U.S. automaker General Motors Corp. (GM) yesterday unveiled a new long-range battery to power an expanded lineup of electric vehicles.
The heart of GM’s strategy is a modular propulsion system and a highly flexible, third-generation global EV platform powered by proprietary Ultium batteries.
“Our team accepted the challenge to transform product development at GM and position our company for an all-electric future,” said Mary Barra, GM chairman and CEO. “What we have done is build a multi-brand, multi-segment EV strategy with economies of scale that rival our full-size truck business with much less complexity and even more flexibility.”
“Thousands of GM scientists, engineers and designers are working to execute an historic reinvention of the company,” said GM President Mark Reuss. “They are on the cusp of delivering a profitable EV business that can satisfy millions of customers.”
Ultium Batteries and Propulsion System Highlights
- GM’s new Ultium batteries are unique in the industry because the large-format, pouch-style cells can be stacked vertically or horizontally inside the battery pack. This allows engineers to optimize battery energy storage and layout for each vehicle design.
- Ultium energy options range from 50 to 200 kWh, which could enable a GM-estimated range up to 645 kilometres or 400 miles or more on a full charge with 0 to 60 miles per hour (mph) acceleration as low as 3 seconds. Motors designed in-house will support front-wheel drive, rear-wheel drive, all-wheel drive and performance all-wheel drive applications.
- Ultium-powered EVs are designed for Level 2 and DC fast charging. Most will have 400-volt battery packs and up to 200 kW fast-charging capability while its truck platform will have 800-volt battery packs and 350 kW fast-charging capability.
GM’s flexible, modular approach to EV development will drive significant economies of scale and create new revenue opportunities, including:
- Continuous Improvement in Battery Costs: GM’s joint venture with LG Chem will drive battery cell costs below USD100/kWh. The cells use a proprietary low cobalt chemistry and ongoing technological and manufacturing breakthroughs will drive costs even lower.
- Flexibility: GM’s all-new global platform is flexible enough to build a wide range of trucks, SUVs, crossovers, cars and commercial vehicles with outstanding design, performance, packaging, range and affordability.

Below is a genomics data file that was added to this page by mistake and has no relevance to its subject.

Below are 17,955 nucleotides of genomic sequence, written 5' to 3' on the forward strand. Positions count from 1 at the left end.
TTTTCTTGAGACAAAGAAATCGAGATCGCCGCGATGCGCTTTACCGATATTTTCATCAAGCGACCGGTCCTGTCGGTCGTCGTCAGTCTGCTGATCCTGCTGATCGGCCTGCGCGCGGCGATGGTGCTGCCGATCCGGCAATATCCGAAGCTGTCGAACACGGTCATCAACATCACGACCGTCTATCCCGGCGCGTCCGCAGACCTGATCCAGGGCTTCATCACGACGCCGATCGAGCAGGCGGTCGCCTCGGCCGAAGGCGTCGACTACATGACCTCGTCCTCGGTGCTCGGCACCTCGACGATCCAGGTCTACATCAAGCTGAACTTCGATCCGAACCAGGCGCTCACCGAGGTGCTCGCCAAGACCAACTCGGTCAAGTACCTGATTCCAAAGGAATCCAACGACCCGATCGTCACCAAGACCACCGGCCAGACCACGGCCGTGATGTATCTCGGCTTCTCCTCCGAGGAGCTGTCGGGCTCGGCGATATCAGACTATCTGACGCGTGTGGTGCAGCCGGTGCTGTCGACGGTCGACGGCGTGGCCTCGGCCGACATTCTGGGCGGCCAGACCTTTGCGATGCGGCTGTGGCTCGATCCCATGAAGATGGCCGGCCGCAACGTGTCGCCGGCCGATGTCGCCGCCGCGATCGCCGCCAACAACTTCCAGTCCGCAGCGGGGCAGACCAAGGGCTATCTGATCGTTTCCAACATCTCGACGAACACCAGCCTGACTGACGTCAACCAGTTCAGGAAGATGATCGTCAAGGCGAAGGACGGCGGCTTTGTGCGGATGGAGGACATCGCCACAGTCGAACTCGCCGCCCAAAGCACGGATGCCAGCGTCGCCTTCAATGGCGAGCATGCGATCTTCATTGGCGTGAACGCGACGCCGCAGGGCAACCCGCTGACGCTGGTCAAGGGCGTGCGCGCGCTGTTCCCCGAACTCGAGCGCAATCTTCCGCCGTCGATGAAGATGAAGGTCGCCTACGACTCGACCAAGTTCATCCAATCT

- Capital Efficiency: GM can spend less capital to scale its EV business because it is able to leverage existing property, including land, buildings, tools and production equipment such as body shops and paint shops.
- Complexity Reduction: The vehicle and propulsion systems were designed together to minimize complexity and part counts beyond today’s EVs, which are less complex than conventional vehicles powered by internal combustion engines. For example, GM plans 19 different battery and drive unit configurations initially, compared with 550 internal combustion powertrain combinations available today.
- Rising Customer Acceptance: Third-party forecasters expect U.S. EV volumes to more than double from 2025 to 2030 to about 3 million units on average. GM believes volumes could be materially higher as more EVs are launched in popular segments, charging networks grow and the total cost of ownership to consumers continues to fall.
- New Sources of Revenue: By vertically integrating the manufacture of battery cells, the company can reach beyond its own fleet and license technology to others.
GM said its first generation of future EV program will be profitable. GM’s technology can be scaled to meet customer demand much higher than the more than 1 million global sales the company expects mid-decade.
Chevrolet, Cadillac, GMC and Buick will all be launching new EVs starting this year. The next new Chevrolet EV will be a new version of the Bolt EV, launching in late 2020, followed by the 2022 Bolt EUV, launching in the Summer of 2021. The Bolt EUV will be the first vehicle outside of the Cadillac brand to feature Super Cruise, the industry’s first true hands-free driving technology for the highway, which GM will expand to 22 vehicles by 2023, including 10 by next year.
The Cruise Origin, a self-driving, electric shared vehicle, shown to the public in January 2020 in San Francisco, California, U.S.A., was the first product revealed using GM’s third generation EV platform and Ultium batteries. Next will be the Cadillac Lyriq luxury SUV in April. Details about its launch will be shared then. The launch of the Ultium-powered GMC HUMMER EV will follow in May.